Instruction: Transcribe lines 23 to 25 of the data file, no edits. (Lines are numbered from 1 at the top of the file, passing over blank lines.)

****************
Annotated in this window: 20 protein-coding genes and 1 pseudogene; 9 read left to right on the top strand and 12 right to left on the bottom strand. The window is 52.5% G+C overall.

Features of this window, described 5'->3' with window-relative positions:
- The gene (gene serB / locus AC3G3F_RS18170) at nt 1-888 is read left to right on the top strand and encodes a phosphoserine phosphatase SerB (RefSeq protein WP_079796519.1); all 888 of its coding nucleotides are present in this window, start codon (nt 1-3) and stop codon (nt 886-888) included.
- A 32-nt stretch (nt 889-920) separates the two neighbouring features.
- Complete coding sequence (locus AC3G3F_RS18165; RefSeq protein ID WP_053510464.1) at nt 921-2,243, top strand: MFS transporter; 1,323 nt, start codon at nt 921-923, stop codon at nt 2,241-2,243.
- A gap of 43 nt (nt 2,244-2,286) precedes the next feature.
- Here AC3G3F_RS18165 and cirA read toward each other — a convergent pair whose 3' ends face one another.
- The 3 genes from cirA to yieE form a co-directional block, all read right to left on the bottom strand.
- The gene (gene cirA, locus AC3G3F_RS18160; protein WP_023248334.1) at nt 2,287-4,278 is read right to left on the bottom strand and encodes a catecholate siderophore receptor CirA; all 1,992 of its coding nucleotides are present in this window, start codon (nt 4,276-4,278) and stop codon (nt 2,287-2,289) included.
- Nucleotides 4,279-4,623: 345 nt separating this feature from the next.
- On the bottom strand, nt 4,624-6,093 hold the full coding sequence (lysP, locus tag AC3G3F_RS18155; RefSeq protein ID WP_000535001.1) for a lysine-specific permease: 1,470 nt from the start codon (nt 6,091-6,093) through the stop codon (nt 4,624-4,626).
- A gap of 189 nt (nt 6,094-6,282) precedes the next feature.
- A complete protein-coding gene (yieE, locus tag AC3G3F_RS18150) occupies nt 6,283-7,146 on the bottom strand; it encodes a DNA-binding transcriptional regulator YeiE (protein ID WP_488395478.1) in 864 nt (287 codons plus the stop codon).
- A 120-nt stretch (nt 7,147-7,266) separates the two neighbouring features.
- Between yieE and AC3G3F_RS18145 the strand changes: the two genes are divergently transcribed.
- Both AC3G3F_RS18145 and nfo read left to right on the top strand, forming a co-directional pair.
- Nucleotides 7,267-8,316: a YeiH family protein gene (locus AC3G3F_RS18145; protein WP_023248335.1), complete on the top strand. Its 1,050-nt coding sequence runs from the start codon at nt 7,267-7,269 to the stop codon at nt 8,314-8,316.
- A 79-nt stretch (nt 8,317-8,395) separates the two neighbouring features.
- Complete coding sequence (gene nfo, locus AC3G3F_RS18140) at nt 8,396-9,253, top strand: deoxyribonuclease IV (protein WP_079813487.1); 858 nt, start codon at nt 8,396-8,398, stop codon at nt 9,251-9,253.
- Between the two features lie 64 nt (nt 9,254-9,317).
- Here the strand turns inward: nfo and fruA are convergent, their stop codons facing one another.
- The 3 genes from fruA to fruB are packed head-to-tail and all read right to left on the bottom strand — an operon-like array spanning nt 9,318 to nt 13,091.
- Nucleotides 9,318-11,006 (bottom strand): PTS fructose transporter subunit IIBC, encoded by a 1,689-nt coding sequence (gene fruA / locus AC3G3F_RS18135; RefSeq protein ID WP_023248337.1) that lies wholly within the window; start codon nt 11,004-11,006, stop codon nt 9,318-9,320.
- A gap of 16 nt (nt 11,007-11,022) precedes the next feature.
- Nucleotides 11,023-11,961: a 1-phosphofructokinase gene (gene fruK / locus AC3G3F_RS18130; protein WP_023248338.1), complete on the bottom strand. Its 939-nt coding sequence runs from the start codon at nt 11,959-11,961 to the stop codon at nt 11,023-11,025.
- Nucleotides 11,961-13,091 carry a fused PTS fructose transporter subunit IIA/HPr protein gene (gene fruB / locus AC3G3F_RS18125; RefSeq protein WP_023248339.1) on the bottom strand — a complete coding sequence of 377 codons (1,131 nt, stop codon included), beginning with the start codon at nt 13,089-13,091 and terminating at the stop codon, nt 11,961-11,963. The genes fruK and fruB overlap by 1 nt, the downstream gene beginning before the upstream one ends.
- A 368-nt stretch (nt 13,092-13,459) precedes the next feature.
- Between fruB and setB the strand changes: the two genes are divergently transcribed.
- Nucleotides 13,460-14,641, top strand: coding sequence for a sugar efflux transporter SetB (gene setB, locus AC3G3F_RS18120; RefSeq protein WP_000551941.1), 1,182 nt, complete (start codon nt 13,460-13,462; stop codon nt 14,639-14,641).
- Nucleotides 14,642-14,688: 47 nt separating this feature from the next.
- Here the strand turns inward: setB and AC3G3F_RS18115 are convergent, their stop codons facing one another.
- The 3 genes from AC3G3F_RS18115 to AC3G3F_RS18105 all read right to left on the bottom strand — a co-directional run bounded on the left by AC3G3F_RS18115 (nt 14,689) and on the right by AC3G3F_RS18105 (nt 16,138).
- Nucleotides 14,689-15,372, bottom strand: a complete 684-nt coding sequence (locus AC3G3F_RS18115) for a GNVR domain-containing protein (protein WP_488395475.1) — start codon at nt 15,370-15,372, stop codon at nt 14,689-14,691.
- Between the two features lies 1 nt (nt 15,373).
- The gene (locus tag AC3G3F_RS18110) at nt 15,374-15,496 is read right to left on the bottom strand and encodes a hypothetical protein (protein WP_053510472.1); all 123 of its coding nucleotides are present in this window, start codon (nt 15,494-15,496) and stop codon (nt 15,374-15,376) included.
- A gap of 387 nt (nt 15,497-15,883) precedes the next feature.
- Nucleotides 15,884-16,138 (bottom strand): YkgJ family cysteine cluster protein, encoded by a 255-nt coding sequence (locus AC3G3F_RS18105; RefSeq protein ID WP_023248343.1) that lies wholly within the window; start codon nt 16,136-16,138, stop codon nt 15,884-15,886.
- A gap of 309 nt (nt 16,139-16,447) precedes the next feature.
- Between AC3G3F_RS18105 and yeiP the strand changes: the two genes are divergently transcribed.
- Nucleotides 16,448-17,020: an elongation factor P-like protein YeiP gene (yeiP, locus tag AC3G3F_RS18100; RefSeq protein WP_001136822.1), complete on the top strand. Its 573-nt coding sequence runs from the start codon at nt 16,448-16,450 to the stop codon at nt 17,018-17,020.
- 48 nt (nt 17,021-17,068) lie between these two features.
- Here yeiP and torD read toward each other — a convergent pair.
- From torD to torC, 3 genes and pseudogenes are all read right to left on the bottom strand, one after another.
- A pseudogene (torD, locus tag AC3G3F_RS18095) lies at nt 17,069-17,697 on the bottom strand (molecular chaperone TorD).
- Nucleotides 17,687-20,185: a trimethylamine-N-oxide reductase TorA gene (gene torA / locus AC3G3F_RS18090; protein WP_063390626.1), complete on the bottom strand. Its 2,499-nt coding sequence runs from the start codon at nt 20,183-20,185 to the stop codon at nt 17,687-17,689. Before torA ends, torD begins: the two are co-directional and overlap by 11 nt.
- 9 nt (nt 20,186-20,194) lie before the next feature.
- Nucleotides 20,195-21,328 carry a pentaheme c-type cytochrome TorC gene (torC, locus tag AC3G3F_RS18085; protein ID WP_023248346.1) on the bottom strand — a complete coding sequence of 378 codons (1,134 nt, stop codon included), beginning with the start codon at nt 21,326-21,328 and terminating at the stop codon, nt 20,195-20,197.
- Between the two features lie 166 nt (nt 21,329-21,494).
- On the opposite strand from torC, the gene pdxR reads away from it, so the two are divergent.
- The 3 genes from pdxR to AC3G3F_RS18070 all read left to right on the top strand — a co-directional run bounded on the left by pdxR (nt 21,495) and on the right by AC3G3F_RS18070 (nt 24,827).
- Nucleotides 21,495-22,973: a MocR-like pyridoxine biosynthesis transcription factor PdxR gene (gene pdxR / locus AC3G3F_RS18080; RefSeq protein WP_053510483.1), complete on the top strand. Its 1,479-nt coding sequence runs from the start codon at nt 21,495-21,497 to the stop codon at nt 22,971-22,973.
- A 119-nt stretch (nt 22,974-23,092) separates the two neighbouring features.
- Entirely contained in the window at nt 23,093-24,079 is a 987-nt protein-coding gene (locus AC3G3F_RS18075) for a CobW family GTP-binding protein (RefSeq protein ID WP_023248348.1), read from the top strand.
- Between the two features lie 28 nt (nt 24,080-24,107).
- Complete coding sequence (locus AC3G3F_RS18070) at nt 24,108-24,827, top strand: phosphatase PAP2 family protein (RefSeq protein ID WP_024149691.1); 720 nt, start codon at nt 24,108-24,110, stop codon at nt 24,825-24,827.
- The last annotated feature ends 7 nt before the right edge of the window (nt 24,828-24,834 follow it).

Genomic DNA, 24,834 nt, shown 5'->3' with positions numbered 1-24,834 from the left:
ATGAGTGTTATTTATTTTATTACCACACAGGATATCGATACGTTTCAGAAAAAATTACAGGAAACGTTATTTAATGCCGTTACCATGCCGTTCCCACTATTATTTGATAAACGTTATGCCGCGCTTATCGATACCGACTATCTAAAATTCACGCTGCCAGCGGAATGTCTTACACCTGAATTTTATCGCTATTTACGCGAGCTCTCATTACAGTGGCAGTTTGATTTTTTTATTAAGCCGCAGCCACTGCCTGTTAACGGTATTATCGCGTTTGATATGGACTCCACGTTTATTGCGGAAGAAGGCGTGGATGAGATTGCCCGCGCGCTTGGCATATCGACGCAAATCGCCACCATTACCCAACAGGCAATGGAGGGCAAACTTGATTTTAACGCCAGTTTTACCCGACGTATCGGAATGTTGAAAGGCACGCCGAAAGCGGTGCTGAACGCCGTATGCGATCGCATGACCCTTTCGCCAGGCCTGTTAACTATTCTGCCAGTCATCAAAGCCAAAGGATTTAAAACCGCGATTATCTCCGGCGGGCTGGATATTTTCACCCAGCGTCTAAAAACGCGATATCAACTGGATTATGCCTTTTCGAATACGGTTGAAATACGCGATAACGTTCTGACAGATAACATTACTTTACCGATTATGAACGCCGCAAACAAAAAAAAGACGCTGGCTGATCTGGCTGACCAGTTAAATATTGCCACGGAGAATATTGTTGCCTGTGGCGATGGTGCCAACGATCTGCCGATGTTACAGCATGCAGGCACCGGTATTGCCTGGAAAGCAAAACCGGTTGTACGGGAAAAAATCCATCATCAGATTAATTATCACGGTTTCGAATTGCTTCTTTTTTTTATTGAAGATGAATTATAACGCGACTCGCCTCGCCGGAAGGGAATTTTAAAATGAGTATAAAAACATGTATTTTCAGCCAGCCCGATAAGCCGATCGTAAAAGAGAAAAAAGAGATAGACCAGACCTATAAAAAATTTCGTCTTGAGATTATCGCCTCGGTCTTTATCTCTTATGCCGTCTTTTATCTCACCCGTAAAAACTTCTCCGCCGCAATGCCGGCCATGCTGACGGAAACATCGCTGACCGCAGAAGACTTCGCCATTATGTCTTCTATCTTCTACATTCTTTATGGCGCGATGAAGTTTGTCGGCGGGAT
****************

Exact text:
- Nucleotides 9,318-11,006 (bottom strand): PTS fructose transporter subunit IIBC, encoded by a 1,689-nt coding sequence (gene fruA / locus AC3G3F_RS18135; RefSeq protein ID WP_023248337.1) that lies wholly within the window; start codon nt 11,004-11,006, stop codon nt 9,318-9,320.
- A gap of 16 nt (nt 11,007-11,022) precedes the next feature.
- Nucleotides 11,023-11,961: a 1-phosphofructokinase gene (gene fruK / locus AC3G3F_RS18130; protein WP_023248338.1), complete on the bottom strand. Its 939-nt coding sequence runs from the start codon at nt 11,959-11,961 to the stop codon at nt 11,023-11,025.